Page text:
That’s why you will definitely want to know how to translate your TF-IDF vectors into topic vectors that in turn allow you to do many fascinating things. Among those, your future dialog systems will be able to do semantic search – i.e., searching for documents based on their meaning. This way your dialog system will figure out what texts it could retrieve from its knowledge base to be used as a template for responding to the user in line with the context of the conversation.

If you try adding or subtracting a couple of TF-IDF vectors, you get only plain statistics on what words were used in the texts represented by those vectors. This will not give you any clue what meaning all these words convey. Hence, we should find some way to extract meaning from simple word counts. Then, we should figure out how to create another, more compact vector to represent that meaning.

Moreover, the basic text representation techniques we already covered neglect the information about the words surrounding a target word. In other words, these techniques neglect the impact of the words in the vicinity of the target word on its meaning. Instead, all the words from each sentence are simply thrown together into a statistical bag.

Now it’s time to learn constructing much smaller bags of words from a sequence of only a few neighboring words. This time it will be important to make secure that these neighborhoods don’t leak out into the sentences next to the current sentence. This way training of your word vectors will be better focussed on the appropriate words.

Finding a suitable numerical representation for the meaning of words and entire documents can be complicated. This is particularly true for languages like English that contain plenty of words with multiple meanings for the same word. If you agree this is a challenge for a new learner, you will see what it’s like for machine learning as well.

Doing Vector-Oriented Reasoning with Word2vec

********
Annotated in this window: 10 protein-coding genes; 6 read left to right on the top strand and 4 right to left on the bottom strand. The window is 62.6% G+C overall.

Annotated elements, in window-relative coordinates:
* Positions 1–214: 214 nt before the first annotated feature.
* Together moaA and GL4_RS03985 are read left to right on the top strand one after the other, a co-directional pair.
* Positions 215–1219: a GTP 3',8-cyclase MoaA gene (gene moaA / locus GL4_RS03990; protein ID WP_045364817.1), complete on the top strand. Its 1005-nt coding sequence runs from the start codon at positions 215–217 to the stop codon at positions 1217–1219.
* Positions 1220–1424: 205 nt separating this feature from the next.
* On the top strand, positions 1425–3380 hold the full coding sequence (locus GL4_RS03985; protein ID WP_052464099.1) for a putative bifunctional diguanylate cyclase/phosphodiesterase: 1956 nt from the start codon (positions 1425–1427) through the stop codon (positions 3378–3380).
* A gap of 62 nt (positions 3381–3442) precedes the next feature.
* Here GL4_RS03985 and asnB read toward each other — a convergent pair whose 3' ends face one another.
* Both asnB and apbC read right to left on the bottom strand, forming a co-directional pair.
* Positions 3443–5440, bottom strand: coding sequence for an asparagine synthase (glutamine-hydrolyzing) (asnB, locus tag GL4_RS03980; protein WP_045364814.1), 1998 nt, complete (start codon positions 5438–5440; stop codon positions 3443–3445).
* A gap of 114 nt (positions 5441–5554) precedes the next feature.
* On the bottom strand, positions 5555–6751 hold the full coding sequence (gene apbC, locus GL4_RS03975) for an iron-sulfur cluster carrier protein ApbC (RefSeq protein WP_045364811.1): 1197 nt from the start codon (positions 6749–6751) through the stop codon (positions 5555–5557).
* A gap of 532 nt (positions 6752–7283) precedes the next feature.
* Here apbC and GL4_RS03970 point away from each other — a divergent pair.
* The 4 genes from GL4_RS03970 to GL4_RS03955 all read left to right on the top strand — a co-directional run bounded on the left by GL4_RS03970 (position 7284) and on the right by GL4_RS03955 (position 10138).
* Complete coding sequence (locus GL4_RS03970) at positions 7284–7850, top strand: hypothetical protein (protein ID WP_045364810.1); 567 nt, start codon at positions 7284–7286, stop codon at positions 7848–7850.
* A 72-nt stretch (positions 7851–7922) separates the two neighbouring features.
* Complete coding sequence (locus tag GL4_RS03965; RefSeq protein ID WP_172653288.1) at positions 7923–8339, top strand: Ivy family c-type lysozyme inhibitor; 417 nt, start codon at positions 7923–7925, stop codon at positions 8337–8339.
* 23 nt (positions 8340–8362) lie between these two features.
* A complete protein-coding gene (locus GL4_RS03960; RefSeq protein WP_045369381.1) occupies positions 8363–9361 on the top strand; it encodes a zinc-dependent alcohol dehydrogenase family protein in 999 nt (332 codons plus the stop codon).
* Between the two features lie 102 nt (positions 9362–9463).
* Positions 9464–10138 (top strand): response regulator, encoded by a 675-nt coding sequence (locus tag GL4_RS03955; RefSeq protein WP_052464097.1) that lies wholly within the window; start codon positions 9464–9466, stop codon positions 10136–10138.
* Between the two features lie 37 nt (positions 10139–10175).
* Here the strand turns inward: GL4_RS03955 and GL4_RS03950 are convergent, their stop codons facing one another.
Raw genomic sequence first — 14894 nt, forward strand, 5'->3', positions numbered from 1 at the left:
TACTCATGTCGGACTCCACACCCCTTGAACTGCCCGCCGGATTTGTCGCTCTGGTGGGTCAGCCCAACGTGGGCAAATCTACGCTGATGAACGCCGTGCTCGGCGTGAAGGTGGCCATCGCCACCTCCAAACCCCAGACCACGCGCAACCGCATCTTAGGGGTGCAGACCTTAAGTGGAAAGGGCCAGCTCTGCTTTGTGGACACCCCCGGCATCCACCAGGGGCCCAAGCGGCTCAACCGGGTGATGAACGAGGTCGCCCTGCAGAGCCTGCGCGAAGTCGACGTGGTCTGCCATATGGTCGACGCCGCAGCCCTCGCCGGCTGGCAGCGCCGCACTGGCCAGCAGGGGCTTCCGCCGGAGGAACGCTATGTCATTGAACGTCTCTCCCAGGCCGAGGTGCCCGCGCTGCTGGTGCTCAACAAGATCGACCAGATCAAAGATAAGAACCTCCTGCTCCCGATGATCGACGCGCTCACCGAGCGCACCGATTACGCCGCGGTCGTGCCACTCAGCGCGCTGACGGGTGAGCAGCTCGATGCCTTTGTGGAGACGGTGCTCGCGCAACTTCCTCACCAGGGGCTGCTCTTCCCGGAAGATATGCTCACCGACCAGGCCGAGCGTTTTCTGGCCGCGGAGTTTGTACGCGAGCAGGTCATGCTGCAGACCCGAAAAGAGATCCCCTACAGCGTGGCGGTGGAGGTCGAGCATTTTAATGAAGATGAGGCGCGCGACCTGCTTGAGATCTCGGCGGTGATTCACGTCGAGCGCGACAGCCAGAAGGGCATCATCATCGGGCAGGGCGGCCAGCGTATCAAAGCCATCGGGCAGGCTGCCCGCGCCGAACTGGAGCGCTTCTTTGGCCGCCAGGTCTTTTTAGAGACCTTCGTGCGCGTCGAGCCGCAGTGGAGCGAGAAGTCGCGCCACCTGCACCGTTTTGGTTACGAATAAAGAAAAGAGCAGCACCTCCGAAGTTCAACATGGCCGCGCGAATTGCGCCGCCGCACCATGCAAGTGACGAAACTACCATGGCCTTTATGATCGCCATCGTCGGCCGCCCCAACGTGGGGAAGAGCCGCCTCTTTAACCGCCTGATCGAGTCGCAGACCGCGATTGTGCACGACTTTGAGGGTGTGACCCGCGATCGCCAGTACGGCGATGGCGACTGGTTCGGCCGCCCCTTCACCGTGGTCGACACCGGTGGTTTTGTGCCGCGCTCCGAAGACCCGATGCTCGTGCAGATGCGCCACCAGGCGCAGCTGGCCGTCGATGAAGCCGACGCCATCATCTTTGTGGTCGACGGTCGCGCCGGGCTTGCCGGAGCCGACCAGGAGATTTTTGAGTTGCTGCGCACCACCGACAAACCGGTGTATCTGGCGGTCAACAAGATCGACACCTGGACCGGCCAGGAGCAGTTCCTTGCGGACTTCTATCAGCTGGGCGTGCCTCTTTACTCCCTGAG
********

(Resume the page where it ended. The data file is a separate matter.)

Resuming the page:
While training a neural network to anticipate occurrences of words close to each target word, Tomas Mikolov invented how to encode their meaning using a relatively small number of vector dimensions. After joining the Google team in 2013, Mikolov released the code for building these word vectors that is known as Word2vec [Mikolov et al, 2013].

The power of Word2vec lies in its ability to use unsupervised learning through which a machine can learn directly from data, without any help from humans. That is, you don’t have to worry about organizing your training data, or labeling it by hand. Since there is an abundance of unlabeled and unstructured natural language text on the internet, Word2vec is just perfect for this type of data. All you need is a corpus big enough to refer to the words of your interest a sufficient number of times, so the neural network can learn what other words usually appear next to the target words.

The Word2vec algorithm was developed to support doing ordinary math with word vectors, so you get a reasonable answer after translating these vectors back into words. Adding and subtracting word vectors may answer analogy questions such as: “The Timbers are to Portland as what is to Seattle?” If you’ve taken care to train your neural network well enough, you can be sure this math on word vectors will spit “Seattle_Sounders” as the answer.